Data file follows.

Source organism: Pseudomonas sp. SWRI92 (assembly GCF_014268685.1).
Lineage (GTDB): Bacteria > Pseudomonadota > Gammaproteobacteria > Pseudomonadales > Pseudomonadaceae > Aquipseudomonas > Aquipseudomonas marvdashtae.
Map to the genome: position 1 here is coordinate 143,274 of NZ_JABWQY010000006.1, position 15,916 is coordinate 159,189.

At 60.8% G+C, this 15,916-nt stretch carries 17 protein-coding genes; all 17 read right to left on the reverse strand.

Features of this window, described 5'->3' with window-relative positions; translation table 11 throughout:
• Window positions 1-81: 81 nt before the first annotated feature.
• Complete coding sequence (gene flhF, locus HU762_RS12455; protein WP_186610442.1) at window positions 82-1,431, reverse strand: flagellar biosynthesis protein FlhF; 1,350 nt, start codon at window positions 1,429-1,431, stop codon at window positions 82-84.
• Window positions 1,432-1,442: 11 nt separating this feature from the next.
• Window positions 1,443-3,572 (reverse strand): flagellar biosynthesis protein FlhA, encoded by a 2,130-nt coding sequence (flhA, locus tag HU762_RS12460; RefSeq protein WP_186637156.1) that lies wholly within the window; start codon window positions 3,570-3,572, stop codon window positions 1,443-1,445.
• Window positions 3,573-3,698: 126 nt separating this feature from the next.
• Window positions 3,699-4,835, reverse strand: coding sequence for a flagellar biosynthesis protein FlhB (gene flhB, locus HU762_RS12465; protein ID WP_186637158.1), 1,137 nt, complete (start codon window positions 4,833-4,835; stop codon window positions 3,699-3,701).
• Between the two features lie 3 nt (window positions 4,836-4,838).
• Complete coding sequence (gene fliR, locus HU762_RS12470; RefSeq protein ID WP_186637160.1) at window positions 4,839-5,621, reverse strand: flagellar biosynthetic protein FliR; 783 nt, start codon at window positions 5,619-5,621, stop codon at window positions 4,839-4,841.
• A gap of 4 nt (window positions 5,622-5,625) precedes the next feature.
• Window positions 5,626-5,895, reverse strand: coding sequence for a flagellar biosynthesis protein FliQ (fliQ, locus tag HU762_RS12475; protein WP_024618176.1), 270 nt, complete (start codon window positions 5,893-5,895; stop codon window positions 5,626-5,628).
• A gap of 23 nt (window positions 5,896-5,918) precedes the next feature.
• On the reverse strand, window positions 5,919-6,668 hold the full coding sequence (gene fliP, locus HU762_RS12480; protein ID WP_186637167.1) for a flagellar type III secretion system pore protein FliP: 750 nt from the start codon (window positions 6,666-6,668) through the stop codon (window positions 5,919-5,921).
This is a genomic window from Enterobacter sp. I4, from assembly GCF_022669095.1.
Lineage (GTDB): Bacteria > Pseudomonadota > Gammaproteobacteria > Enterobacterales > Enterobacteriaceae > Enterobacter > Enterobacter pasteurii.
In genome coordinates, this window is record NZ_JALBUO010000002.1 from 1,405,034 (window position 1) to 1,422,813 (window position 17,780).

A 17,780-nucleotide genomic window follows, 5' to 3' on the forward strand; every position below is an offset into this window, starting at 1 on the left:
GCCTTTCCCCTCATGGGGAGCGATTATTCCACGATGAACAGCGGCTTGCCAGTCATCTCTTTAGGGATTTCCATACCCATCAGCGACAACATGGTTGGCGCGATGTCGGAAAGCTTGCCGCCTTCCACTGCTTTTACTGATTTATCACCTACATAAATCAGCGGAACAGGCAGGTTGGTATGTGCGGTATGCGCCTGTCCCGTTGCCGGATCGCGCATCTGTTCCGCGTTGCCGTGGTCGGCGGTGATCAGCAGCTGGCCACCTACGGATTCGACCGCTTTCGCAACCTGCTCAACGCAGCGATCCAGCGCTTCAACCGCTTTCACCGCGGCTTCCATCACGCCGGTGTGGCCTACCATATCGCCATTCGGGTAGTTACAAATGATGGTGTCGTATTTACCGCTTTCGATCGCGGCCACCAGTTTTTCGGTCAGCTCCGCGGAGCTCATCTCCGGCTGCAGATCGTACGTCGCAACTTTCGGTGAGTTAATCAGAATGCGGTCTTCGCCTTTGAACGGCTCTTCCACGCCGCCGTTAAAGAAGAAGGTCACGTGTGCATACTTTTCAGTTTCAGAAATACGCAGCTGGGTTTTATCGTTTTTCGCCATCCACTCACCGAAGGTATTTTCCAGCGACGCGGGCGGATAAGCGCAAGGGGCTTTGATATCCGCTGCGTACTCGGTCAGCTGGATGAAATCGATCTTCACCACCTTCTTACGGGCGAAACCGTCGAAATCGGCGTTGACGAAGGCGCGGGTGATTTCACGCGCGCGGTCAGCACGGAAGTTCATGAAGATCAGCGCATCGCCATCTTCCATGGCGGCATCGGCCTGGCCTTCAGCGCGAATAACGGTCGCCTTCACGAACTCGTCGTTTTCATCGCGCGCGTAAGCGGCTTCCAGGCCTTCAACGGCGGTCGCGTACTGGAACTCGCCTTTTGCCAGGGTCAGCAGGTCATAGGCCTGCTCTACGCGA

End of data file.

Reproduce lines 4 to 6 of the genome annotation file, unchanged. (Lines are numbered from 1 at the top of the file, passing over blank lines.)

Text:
At 60.8% G+C, this 15,916-nt stretch carries 17 protein-coding genes; all 17 read right to left on the reverse strand.

Features of this window, described 5'->3' with window-relative positions; translation table 11 throughout:
• Window positions 1-81: 81 nt before the first annotated feature.